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Later, the young man stood and talked with a sheriff's deputy as the sheriff stood in front of the shack and looked at the bodies. The deputy questioned the young man.

      “So you were walking with your dog and he wandered over to this shack?” 

      “Yes, he wouldn't come back so I walked over and found the bodies.” 

      “And you did what?” 

      “I grabbed the dog and ran toward my car, drove to a pay phone, and called you guys. Then drove back here.” 

      The sheriff walked over to them. 

      “This guy tried to burn the shack down but it looks like the fire went out.” 

      He looked at the young man. 

      “You didn't see anyone around?” 

      “No sir, Sheriff, no one.” 

The sheriff glanced all around and looked at the shack again, before he turned his gaze back toward the deputy. 

      “Get some guys down here and rope off this beach.  It's obvious he killed them out near their blanket before dragging them to the shack.” 

      “Yes sir, the coroner should be here any minute.”

      “Good, and don't forget, this is a sandy area, make sure you guys are careful searching it.”

But Gus was growing edgy. He would sit at the kitchen table in the morning as he ate breakfast, and then take his new coffee mug filled with coffee and retreat to his office closing the door. He did not pay any attention to the New Year being rung in. He was, in fact, trying to sleep, and at midnight, he had no feeling for celebrating. Seeing the children happy worked for a while, but the killer inside was starting to eat away at his gut. He always became edgy when this was happening. When the killer came forth, he was actually thrilled and filled with high anxiety for another murder. But leading up to it, he was moody. He still smiled at the kids and talked decently, but he tried to avoid the family as much as possible. Finally, he could not deny the monster within; so he instead welcomed it.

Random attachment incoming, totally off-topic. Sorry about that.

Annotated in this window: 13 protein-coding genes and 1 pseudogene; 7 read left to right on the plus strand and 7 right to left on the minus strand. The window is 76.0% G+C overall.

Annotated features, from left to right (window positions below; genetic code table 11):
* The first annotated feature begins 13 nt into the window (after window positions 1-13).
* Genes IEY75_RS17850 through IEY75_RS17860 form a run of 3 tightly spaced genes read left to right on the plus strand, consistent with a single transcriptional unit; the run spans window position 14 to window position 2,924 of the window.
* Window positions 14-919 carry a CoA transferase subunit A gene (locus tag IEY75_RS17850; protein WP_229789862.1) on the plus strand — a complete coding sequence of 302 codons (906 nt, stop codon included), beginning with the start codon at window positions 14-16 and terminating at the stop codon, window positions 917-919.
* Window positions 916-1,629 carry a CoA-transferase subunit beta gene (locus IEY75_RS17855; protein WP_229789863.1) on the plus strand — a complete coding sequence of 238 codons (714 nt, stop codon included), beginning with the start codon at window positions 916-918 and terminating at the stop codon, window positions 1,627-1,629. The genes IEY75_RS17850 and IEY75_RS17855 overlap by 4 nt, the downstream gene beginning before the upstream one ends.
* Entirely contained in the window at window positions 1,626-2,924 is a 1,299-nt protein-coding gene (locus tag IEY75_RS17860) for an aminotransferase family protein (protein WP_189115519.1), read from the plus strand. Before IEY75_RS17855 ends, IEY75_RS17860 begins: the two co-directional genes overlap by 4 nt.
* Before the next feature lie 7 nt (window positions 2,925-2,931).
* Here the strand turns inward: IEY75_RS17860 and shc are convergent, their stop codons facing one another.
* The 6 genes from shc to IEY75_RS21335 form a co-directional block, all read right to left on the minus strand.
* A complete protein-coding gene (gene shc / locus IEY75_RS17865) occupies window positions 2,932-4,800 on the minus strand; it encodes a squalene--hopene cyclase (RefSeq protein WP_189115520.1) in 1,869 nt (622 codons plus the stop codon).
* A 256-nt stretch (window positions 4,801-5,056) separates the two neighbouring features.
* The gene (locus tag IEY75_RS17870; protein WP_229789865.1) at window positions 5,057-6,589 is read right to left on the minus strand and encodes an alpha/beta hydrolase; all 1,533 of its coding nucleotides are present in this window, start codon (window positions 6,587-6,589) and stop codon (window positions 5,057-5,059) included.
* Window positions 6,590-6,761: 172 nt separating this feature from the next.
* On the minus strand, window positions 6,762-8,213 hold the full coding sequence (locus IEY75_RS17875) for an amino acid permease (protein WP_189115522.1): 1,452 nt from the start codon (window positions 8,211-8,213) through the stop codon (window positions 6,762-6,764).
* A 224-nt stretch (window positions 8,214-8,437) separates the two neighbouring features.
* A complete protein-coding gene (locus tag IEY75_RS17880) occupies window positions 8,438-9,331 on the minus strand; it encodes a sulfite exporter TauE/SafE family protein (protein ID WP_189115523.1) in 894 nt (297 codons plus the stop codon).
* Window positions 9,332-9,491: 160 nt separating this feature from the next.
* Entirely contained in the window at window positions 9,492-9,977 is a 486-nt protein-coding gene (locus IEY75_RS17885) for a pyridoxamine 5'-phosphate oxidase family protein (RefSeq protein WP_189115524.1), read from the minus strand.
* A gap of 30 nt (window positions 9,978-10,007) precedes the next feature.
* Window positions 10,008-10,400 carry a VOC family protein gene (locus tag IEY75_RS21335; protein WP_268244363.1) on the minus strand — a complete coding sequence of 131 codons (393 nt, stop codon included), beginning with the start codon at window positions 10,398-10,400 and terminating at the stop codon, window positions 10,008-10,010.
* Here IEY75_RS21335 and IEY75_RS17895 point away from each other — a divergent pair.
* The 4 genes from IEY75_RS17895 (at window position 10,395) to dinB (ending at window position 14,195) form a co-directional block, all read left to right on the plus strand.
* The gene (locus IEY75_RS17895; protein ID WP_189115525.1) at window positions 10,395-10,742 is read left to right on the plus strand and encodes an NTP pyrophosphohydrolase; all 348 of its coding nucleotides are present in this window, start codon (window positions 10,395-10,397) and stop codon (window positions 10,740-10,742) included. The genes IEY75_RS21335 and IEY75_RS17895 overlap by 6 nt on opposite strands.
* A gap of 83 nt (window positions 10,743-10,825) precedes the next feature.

Toward the end of January, he started riding around in his car. He visited other counties, desolate places, and looked at people. As he drove down a little-used road, he noticed a hitchhiker, a young man maybe twenty years old, with longish hair and the looks of a college kid. He looked in the rear-view mirror and saw no traffic and none up ahead either. As he passed the kid, he took a snub nose .38 revolver from his coat pocket. Stopping the car, he backed up some for the hitchhiker, who ran up to the car. As the kid opened the door, Gus said.

      “Happy Holidays.” 

Then he shot him in the chest. The hitchhiker grabbed his chest and slumped backwards into the weeds. Gus moved over and looked out the open door at him. He was dead, but to make sure he shot him in the head. Then he closed the door and drove off. At the next side road, he turned and sped away toward another highway. While he drove along he realized that even though he had enjoyed that, the kill wasn't really all that great; he knew he could do better. So he drove to another county, stopping for gas and a cup of coffee along the way. Then, he headed for an area where he knew there was a lake. 

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Replies to This Discussion

Some of the dialog is very awkward, and you need to look into proper police procedure and questioning. The part about your killer could use some polishing too, and while you might be trying to go for the lack of feeling, the dry description kind of misses the point I think. It comes off as boring. Please don't be insulted by that. But you don't want your reader to leave. You need to grip them .


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